A resident of Anamosa and elsewhere transitioning to end of life care may have all sorts of questions for their health care provider, for their family, and pretty much for the whole universe.
Some, of course, are very general and theoretical, like what could happen to them spiritually or metaphysically after they’re gone. And some are very practical, like what will other family members do, or what paperwork items still need to be discussed and resolved before it’s too late.
Employees at Above and Beyond Home Health Care have heard all sorts of questions from patients over the years as they enter hospice care. Some of the questions we’re happy to answer, based on our experiences working with patients over the years and our own observations. Some, we know there is an answer to, like specific medical, legal or financial details, and we’ll be glad to find someone to assist you.
We also may even enjoy a philosophical or spiritual discussion with you during a visit. What happens during and after death is a personal topic for every patient but one that many sometimes are interested in discussing and pondering as they think about what’s ahead, or perhaps take stock of their life so far. Our staff never would claim to be spiritual or theological experts, but if a patient is the one to raise the subject, we’re always happy to lend an ear if asked.
All of these circumstances show how important communication can be. Good communication is useful anytime but especially vital when someone is moving toward the end of their life and they sometimes feel like they have more questions than answers.
Did you know that June is Essential Communications Month? Communicating essentially can mean a lot of different things to a lot of people, but a general takeaway is that we all can be a little or a lot better at discussing things taking place in our lives.
This could be personal, as far as how we interact with others individually or a larger group. It could be professional, including trying to be more aware of your demeanor and different non-verbal skills.
It could even be a dialogue with yourself, whether to remind you about tasks and keep yourself motivated and encouraged.
In a health care situation, good communication can mean checking with your provider with questions and them responding appropriately and timely.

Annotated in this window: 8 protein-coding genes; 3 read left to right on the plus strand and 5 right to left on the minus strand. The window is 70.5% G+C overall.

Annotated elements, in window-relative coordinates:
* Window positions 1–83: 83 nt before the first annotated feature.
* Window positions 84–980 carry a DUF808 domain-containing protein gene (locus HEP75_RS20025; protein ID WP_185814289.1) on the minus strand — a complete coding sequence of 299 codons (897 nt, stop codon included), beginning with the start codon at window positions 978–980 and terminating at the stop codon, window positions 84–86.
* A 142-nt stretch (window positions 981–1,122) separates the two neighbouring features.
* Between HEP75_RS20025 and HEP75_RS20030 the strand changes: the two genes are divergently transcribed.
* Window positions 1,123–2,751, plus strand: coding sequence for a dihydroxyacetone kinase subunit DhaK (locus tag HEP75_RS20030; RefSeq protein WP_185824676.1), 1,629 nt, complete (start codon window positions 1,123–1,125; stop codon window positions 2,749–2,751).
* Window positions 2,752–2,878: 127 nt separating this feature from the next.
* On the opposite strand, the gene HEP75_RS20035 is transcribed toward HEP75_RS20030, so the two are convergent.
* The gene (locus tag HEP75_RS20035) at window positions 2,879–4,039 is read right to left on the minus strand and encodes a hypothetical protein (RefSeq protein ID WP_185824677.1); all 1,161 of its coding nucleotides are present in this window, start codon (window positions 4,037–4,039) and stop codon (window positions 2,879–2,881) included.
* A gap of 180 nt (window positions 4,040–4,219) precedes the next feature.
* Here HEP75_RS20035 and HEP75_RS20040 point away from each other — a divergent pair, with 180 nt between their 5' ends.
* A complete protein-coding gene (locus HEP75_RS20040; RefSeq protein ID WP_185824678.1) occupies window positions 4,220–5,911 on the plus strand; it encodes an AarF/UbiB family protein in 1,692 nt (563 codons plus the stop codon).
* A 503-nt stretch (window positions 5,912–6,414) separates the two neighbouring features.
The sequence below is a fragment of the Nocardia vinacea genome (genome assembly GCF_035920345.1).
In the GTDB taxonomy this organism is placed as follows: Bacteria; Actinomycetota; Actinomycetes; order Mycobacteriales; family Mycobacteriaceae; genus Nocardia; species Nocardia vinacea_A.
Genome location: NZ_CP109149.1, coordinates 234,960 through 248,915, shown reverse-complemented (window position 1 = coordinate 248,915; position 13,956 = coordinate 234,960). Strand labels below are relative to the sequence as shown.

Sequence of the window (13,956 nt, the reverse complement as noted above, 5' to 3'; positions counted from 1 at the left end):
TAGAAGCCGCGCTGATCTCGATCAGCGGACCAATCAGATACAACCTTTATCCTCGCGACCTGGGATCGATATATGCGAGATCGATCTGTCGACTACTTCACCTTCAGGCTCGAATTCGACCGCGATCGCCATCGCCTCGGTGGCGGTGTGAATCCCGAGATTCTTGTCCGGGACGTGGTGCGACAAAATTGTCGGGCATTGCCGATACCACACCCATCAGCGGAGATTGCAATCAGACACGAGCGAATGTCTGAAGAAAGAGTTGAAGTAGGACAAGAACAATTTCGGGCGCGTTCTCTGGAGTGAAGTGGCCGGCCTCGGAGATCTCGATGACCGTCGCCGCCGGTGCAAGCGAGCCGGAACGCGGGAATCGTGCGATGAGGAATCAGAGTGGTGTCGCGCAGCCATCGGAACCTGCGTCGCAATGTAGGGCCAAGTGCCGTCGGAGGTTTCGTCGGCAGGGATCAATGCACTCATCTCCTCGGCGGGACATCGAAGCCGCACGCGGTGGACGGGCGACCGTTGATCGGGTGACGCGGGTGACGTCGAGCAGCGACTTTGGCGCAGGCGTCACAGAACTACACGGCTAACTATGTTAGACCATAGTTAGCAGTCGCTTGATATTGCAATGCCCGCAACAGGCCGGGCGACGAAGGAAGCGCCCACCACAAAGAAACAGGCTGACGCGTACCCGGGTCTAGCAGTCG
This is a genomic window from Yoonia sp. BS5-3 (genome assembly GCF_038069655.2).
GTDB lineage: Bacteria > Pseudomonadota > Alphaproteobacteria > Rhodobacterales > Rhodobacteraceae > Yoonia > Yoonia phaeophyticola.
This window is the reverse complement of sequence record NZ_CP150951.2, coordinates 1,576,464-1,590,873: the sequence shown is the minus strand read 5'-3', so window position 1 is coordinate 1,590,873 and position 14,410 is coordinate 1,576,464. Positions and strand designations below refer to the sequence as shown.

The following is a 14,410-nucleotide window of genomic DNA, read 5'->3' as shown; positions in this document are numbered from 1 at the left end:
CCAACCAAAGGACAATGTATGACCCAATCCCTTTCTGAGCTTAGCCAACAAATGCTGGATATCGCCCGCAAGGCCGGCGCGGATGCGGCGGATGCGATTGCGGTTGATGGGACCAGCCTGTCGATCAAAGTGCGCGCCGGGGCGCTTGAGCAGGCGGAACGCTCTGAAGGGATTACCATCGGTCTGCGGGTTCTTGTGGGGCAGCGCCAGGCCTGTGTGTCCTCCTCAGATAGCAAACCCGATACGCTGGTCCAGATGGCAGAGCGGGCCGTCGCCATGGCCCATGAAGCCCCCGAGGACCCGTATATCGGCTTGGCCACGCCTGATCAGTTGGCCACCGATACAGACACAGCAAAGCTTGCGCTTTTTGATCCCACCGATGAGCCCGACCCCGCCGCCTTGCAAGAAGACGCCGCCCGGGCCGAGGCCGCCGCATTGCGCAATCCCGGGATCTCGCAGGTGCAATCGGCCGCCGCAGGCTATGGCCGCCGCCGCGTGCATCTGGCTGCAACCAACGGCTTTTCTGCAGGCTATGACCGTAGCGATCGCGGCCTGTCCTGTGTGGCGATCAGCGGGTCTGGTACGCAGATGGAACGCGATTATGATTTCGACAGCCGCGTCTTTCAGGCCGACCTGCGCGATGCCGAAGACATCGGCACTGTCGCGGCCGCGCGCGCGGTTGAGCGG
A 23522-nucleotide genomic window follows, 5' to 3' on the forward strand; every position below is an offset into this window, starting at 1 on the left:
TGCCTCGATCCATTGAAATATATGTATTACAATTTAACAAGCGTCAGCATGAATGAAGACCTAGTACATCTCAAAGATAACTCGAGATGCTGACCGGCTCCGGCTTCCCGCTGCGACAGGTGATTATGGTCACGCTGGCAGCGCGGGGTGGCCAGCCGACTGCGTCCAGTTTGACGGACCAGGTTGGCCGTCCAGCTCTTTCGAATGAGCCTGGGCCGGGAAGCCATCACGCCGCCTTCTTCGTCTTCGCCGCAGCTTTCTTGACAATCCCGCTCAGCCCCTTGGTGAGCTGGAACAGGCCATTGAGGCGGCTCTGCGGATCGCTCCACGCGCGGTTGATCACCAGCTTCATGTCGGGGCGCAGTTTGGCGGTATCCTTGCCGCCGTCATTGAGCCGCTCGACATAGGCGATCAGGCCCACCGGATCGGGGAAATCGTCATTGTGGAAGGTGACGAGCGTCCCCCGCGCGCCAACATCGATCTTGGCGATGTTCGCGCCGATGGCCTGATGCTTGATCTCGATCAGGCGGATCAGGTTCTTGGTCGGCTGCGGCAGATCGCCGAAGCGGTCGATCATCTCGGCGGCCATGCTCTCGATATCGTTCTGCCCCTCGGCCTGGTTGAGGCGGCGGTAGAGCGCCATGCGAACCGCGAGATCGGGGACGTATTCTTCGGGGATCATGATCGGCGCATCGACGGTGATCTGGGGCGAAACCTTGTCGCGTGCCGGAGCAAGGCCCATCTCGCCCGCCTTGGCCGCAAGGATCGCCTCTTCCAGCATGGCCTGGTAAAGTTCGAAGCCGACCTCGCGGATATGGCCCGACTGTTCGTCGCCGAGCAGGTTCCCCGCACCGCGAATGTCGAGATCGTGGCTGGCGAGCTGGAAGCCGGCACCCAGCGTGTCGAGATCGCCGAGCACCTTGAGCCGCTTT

Of course, in some situations such as a hospice setting the primary provider isn’t always as involved as he or she once was, but a hospice nurse or another volunteer may be able to answer questions or at least relay information to the proper provider or specialist.
Pushing for better communication can also be a two-way street.
As providers become busier and busier, their responsiveness to patient inquiries seems likely to decrease by nature, so it takes extra effort by them and their staff to keep on top of questions.
Some are now inviting patients to contact them or their offices by email or text. While this does create some challenges as far as record-keeping and data security, it has been shown to decrease wait times. Patients who can get answers to routine questions from a provider or someone from their staff might not need to schedule an appointment, saving them time, money and the effort to come into the office, especially if they’re in poor health. Fewer appointments during the day can mean providers can have more time for patients.
Communicating with families
People receiving end of life care can use the opportunity to improve communication with family and friends, especially if some relations have been estranged in the past.
Though the circumstances are difficult, it can be a chance to share final words or reconcile over past grievances. Coming together doesn’t replace lost time, but it can relieve some burdens of guilt or resentment.
Sometimes it’s difficult to begin these conversations, especially if tensions or bad blood have been going on for years, if not decades, and there is some physical separation. It also doesn’t have to be a negative situation: even if people do get along, some people may find it difficult to visit for what could the last time, since they’re not sure what to do or say.
Some ways to bridge this gap and begin this process include:
Find a middleman/middlewoman. Perhaps a friend or a family member who knows everyone can contact people from the past and invite them to come to visit. He or she can emphasize that it’s important and may not happen again.
Be direct. Since you may not have a lot of time left, it’s OK to be a little firm.”I don’t have a lot of time left and I’d like to talk to you.”
Forget about the past. The game of calculating who slighted who and why they did so potentially may go back decades. Consider giving everyone a clean slate as part of your final actions. This could relieve the burden on others, and on you.
Clear communication, whether between health care professionals or your family can be especially useful this time of your life.